Big Lamborghini gets tweaked for 2006. Carbon-ceramic brakes added to options list
'Er, that's probably enough,' pipes up deputy editor Bovingdon from the passenger seat. We're about to run out of time on the Bedford Autodrome's West Circuit anyway, so what Bovingdon is actually saying is, 'Stop. I want to get out.' Can't say I blame him. We brought the 2006 model-year Murciélago to the Autodrome to set a lap time and to see how its new carbon-ceramic brakes would stand up under sustained pressure. The brakes, now available as a £7780 option, coped effortlessly. Bovingdon didn't. Mind you, on the opening lap, before I'd even cracked the V12's throttles wide open, I did spin the Murciélago twice... In no way was this me getting revenge for the fact that while I get a couple of wet December days with the '06 Murciélago, he gets to fly to Miami to drive the new Gallardo Spyder - I was as surprised by the spins as Bov. Driving supercars in exotic locations is a thrill, but there's nothing like opening your front door on a dull Wednesday morning and finding your driveway taken over by a full-on, screaming yellow supercar. Italian-registered, left-hand drive and sporting pearlescent yellow paintwork and dark grey alloys (two other options newly available on the '06 coupe), the Murciélago looks very like the Gallardo SE that came close to winning our recent Car of the Year contest. Indeed, you can't help wondering if the arrival of the 500bhp-plus Gallardo makes the 570bhp Murciélago superfluous. It's the 'little' Lambo's horsepower battle with the Ferrari F430 that has seen its V10's output raised to 513bhp, and while this is still over 50bhp down on the Murciélago, the fact that its output now starts with a five means a psychological line has been crossed. It also means that its power-to-weight ratio lies uncomfortably close to the slightly heavier Murciélago's. It would be a mistake to write-off the Murciélago, though. The crisp-edged, rakish Gallardo is dramatic and modern, but it takes most of its styling cues from its big brother, which, to my eyes, remains the original and best. The Murciélago is a more generously proportioned, softly-surfaced sculpture, punctuated with mesh grilles, slats and air scoops. Popping open a scissor door is almost guaranteed to draw a crowd. In short, it's what a supercar should look like, and when you've clambered over the wide sill, settled yourself at the pointy end of this wedge and turned the key, the sound of 6.2 litres of V12 erupting and then idling busily behind you confirms its status as a fully paid-up member of the supercar elite.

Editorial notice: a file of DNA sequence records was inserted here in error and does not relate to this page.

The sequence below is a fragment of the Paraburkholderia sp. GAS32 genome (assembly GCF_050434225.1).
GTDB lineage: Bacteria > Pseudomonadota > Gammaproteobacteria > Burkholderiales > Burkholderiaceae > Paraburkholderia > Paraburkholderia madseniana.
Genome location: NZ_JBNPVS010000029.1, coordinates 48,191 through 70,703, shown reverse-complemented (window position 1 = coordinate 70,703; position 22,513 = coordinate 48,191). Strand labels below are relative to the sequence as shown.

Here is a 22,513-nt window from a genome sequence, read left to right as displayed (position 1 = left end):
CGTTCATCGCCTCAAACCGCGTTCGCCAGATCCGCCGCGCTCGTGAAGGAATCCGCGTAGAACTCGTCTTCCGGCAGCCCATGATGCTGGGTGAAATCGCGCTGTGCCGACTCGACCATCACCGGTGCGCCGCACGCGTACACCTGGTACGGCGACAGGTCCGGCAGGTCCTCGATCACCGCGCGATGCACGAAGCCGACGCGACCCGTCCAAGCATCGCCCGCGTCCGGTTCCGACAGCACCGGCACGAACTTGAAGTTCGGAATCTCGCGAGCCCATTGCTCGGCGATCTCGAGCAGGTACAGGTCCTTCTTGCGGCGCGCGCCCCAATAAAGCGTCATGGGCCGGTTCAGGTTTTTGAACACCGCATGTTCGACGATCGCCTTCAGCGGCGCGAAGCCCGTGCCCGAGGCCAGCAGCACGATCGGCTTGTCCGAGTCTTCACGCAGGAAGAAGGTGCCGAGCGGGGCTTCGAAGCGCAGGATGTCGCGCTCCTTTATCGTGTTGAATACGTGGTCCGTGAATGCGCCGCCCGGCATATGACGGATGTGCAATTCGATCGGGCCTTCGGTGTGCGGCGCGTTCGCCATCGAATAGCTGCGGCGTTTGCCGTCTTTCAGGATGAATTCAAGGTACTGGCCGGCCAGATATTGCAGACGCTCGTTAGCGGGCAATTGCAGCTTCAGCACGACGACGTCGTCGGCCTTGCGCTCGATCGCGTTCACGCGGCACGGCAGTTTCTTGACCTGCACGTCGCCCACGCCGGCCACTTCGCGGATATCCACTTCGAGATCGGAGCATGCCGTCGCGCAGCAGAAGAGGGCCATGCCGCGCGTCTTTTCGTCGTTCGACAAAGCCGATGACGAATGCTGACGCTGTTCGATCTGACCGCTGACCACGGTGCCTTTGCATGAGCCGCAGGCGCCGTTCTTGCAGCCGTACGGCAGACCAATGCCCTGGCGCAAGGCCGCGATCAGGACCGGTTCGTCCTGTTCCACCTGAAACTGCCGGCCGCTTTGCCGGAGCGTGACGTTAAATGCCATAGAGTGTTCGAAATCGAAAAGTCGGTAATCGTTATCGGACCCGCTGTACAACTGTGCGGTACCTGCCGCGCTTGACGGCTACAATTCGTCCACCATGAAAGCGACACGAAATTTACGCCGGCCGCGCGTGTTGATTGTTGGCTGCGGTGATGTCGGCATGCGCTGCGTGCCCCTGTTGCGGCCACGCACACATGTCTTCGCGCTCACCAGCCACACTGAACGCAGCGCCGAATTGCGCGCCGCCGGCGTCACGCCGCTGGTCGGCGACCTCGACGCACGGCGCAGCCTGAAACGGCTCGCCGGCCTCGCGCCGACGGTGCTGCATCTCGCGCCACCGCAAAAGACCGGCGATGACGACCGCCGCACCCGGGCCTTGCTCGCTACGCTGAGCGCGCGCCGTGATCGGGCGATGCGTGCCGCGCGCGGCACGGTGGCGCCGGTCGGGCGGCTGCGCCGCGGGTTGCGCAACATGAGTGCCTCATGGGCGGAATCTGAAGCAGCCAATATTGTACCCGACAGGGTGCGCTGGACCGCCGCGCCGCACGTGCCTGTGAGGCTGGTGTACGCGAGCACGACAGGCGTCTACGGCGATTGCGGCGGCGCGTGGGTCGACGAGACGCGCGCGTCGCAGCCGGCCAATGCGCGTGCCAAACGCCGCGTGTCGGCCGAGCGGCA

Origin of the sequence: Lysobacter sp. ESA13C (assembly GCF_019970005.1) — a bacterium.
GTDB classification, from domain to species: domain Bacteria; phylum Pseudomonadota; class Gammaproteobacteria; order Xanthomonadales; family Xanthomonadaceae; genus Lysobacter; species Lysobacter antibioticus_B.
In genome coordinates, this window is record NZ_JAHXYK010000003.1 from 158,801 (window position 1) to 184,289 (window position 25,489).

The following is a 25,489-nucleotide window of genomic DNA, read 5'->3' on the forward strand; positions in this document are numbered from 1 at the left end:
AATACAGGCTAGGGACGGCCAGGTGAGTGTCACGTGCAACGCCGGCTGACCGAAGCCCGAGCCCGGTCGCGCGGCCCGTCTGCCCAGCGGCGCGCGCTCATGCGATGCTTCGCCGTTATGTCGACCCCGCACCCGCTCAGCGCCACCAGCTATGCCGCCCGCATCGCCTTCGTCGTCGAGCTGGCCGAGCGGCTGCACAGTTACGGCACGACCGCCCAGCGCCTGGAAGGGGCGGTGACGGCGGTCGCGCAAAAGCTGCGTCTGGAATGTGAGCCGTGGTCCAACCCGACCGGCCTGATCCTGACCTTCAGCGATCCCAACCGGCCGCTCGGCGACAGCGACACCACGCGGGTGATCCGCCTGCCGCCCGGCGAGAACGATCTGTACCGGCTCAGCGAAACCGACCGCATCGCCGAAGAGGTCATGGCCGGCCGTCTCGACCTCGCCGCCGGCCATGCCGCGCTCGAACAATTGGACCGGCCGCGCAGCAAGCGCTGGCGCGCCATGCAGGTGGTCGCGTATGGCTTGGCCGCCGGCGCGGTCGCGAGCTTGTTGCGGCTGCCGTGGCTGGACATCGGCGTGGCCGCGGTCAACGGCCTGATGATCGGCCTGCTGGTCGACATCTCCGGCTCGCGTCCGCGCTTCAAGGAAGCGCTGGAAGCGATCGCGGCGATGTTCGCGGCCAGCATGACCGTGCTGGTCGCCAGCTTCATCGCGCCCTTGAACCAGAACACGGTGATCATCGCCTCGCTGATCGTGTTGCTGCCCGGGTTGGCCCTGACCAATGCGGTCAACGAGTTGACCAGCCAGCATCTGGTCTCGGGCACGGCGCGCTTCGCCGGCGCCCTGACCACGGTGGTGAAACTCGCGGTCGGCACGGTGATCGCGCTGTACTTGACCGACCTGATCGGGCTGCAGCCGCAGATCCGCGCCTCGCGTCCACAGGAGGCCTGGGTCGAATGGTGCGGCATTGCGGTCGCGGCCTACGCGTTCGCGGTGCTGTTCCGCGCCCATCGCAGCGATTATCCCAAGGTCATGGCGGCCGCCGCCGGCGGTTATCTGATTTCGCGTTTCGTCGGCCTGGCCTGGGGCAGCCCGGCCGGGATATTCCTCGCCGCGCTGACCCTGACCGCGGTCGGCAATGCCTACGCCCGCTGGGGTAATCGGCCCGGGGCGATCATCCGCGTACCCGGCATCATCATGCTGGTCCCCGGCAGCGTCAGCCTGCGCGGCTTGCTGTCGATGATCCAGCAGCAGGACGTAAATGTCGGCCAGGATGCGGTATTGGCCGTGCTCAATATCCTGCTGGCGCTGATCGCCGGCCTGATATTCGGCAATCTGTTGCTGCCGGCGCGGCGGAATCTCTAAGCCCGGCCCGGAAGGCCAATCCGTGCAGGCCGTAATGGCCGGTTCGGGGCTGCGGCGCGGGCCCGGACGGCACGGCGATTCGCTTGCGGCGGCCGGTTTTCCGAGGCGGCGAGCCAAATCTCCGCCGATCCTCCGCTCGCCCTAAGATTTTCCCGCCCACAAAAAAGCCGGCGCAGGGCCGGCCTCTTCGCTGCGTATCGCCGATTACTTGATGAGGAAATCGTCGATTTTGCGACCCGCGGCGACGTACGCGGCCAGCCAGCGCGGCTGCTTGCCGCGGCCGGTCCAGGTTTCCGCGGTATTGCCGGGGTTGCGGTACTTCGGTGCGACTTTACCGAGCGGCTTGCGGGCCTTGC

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Long term tests